Under the law of agency, an agent were entitled to take the benefit of the exclusion clause although they were not parties to the contract as they had supplied consideration in the form of performance : the Privy Council case of The Eurymedon however this is contrasted against Scruttons Ltd v Midlands Silicones Ltd which decided that an exclusion clause that protected one party did not extend to his employees and agents.
Under the law of trusts, a trust situation could give rise to obligations by parties to a contract to third parties : Les Affreteurs Reunis v Walford.
Restrictive covenants could be enforced against subsequent purchasers of land who were not party to the original contract : Tulk v Moxhay.
There were also a number of statutory exceptions which allowed third parties to recover compensation such as the Road Traffic Act 1927, the Married Woman’s Property Act 1882 and the Third Parties (Rights Against Insurers) Act 1930.
The Contracts (Rights of Third Parties) Act 1999 marks an enormous change in the English common law doctrine of privity allowing third parties to enforce a benefit conferred to them. However the Act also allows development of the common law in relation to the doctrine and this has created confusion especially in situations where both common law and statute would apply. Additionally parties must bring themselves within the ambit of the Act and they can exclude its operation from their contract.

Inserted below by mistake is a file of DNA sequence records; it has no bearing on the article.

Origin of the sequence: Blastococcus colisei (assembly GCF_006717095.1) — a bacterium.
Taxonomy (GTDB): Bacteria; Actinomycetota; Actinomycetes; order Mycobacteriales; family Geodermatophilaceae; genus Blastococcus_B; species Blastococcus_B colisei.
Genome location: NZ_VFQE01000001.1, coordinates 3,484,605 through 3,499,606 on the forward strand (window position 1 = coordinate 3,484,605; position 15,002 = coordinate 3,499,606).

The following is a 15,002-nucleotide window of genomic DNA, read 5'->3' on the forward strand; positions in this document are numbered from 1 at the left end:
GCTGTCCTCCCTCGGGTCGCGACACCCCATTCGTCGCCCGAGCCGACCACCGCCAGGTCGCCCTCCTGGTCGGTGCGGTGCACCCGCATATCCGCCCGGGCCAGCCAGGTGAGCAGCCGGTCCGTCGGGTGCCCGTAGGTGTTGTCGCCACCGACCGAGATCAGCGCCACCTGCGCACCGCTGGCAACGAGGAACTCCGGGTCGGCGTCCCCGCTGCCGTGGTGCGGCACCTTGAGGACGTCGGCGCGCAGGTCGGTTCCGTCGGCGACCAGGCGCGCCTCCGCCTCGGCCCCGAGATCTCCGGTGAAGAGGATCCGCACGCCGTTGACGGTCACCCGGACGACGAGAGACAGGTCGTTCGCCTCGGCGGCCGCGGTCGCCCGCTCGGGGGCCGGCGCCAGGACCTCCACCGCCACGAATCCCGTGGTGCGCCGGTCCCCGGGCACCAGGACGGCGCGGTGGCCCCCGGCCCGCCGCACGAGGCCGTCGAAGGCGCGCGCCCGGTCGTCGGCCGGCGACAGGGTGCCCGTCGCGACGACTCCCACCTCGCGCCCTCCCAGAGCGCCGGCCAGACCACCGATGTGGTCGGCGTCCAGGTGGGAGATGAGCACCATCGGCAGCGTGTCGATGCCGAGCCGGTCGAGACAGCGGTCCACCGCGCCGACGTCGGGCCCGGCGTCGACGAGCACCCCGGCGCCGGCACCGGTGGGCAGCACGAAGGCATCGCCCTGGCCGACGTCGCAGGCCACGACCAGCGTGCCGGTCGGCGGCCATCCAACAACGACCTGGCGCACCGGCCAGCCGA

The main change that the Act has brought about is that third parties could claim their beneficial rights which has been expressly intended and is not dependent on whether he has provided consideration. This benefit could be in the form of a positive benefit or the provision of an exclusion or limitation of liability. The effect of the Act would mean the cases like Scruttons Ltd v Midlands Silicones Ltd and Beswick v Beswick would be decided differently.